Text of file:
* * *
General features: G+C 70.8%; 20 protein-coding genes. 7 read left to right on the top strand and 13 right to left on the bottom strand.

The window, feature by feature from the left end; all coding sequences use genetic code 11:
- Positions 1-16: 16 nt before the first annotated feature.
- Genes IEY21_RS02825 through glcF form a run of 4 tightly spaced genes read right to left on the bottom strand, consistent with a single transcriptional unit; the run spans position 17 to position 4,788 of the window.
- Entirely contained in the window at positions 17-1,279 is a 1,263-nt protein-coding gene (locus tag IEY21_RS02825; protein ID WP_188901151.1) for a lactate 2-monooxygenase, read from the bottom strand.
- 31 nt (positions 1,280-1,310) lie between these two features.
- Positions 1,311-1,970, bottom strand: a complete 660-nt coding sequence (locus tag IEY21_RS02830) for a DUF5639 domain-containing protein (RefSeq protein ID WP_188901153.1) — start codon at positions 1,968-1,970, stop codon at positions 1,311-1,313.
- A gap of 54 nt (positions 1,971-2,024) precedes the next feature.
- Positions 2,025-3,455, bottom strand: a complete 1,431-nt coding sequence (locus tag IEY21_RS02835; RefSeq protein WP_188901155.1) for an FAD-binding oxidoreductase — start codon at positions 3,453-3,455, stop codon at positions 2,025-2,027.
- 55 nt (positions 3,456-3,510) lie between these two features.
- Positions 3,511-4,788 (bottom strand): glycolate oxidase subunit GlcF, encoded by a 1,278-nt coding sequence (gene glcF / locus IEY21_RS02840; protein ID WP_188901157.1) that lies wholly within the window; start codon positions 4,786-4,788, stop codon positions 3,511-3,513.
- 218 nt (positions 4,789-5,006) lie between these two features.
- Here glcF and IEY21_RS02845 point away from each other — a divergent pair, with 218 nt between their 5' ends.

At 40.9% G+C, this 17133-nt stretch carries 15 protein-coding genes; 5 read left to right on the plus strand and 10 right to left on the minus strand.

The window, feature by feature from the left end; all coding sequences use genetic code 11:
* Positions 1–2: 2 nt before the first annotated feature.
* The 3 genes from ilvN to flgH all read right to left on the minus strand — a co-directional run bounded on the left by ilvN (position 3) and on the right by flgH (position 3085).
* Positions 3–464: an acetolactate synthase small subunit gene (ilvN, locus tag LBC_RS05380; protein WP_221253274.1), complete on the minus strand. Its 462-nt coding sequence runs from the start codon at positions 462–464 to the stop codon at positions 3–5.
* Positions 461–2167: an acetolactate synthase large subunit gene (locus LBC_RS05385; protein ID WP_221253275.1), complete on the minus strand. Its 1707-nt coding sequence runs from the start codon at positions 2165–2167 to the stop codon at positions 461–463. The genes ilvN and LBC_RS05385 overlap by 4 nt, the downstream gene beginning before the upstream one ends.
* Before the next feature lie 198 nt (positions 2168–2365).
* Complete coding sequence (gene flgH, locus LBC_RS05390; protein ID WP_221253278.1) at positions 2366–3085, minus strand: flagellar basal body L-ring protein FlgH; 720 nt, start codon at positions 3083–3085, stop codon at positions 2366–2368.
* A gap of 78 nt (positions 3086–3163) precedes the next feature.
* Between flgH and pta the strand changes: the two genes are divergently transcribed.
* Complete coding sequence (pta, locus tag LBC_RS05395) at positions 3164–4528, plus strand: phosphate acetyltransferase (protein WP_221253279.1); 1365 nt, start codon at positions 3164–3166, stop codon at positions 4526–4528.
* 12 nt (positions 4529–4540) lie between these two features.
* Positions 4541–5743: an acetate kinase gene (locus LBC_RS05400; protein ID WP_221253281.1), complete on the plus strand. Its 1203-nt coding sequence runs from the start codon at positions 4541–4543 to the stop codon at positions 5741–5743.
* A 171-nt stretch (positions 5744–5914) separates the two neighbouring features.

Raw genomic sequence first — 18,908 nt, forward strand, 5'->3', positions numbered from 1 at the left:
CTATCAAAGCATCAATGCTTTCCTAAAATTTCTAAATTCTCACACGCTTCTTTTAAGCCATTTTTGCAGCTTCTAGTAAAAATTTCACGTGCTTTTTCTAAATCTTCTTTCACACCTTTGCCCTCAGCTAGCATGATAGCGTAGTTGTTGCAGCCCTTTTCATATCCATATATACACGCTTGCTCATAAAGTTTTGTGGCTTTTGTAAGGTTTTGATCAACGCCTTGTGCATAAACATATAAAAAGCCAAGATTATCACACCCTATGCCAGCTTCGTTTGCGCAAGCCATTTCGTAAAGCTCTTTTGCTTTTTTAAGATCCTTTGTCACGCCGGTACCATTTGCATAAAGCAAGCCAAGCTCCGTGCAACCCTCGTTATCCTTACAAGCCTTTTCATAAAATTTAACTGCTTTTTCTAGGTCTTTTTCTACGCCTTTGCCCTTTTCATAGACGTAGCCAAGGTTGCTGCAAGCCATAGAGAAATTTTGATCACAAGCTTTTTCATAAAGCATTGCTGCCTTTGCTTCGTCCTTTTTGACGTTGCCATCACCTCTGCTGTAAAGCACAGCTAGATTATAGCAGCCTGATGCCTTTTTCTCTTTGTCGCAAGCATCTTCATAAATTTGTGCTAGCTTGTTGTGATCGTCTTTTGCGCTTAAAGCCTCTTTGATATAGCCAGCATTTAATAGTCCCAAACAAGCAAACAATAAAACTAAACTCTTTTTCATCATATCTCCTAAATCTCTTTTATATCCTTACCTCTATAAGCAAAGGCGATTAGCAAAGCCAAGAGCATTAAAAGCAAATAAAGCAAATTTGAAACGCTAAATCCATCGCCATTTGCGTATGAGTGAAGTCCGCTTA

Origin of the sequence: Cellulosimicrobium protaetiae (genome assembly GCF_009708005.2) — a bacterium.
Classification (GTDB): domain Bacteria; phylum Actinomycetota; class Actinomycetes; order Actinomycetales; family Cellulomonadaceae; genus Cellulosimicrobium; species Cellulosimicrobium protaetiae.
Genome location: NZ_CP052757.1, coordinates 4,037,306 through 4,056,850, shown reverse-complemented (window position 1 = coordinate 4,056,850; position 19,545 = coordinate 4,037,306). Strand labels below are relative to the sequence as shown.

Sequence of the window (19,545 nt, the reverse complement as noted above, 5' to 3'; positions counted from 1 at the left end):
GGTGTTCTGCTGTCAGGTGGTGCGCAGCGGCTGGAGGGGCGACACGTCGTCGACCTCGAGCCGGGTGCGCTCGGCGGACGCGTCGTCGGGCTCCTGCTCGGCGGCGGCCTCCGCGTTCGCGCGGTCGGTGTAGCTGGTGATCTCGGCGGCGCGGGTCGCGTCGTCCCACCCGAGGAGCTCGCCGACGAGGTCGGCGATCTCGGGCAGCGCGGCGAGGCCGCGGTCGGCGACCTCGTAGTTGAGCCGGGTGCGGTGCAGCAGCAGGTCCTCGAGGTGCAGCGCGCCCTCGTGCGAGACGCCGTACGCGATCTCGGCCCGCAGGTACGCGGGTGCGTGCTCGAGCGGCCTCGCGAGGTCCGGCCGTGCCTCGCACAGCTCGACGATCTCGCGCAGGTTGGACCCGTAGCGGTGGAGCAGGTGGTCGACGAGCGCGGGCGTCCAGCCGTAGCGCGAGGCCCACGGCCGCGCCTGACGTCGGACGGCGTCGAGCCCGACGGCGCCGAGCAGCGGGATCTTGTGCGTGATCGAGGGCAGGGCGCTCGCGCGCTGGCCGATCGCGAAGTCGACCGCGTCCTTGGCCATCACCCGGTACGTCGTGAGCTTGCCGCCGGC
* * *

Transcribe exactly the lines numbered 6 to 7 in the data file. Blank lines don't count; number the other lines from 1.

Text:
- 31 nt (positions 1,280-1,310) lie between these two features.
- Positions 1,311-1,970, bottom strand: a complete 660-nt coding sequence (locus tag IEY21_RS02830) for a DUF5639 domain-containing protein (RefSeq protein ID WP_188901153.1) — start codon at positions 1,968-1,970, stop codon at positions 1,311-1,313.